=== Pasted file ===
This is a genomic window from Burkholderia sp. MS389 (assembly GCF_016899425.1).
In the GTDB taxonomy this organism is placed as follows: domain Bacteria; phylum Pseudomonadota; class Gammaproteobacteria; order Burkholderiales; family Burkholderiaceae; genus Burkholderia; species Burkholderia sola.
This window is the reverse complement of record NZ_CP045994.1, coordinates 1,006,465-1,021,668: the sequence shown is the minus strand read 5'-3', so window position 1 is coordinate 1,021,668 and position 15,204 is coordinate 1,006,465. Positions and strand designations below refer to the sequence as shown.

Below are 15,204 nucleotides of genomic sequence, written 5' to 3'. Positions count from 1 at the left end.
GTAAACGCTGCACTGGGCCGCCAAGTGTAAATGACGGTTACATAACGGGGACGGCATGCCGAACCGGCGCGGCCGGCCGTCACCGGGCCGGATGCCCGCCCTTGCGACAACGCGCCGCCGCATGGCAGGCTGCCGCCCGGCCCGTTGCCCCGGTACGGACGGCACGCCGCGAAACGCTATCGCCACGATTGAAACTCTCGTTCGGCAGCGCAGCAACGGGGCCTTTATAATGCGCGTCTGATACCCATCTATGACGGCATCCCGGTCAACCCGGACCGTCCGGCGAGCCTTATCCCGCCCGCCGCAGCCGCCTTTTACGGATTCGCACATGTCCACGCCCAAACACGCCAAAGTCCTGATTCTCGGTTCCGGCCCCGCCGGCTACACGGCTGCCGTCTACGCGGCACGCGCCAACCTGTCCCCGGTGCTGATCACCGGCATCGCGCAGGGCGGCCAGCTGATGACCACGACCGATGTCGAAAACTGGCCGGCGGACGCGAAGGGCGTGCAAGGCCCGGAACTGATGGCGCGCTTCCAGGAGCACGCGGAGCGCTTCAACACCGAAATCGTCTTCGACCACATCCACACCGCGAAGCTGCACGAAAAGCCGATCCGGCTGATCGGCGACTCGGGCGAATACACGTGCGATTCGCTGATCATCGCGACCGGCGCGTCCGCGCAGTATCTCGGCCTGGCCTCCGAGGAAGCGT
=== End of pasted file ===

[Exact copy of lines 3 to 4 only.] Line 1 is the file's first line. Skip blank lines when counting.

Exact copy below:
This window is the reverse complement of record NZ_CP045994.1, coordinates 1,006,465-1,021,668: the sequence shown is the minus strand read 5'-3', so window position 1 is coordinate 1,021,668 and position 15,204 is coordinate 1,006,465. Positions and strand designations below refer to the sequence as shown.

Below are 15,204 nucleotides of genomic sequence, written 5' to 3'. Positions count from 1 at the left end.